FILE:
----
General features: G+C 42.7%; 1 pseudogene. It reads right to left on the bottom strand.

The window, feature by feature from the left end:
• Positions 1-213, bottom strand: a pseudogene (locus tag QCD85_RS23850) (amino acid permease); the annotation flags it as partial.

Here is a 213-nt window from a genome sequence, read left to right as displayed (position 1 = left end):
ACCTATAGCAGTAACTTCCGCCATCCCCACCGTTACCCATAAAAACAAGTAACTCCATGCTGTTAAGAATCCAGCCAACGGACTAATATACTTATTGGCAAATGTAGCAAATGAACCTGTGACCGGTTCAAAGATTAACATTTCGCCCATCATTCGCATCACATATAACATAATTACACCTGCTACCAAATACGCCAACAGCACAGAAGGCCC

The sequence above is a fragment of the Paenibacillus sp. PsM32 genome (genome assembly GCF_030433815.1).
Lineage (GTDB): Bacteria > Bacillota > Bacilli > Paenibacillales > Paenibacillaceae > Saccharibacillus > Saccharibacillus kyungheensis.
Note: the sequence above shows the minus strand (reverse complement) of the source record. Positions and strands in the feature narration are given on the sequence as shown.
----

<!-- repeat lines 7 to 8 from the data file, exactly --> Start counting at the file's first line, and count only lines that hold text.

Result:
Lineage (GTDB): Bacteria > Bacillota > Bacilli > Paenibacillales > Paenibacillaceae > Saccharibacillus > Saccharibacillus kyungheensis.
Note: the sequence above shows the minus strand (reverse complement) of the source record. Positions and strands in the feature narration are given on the sequence as shown.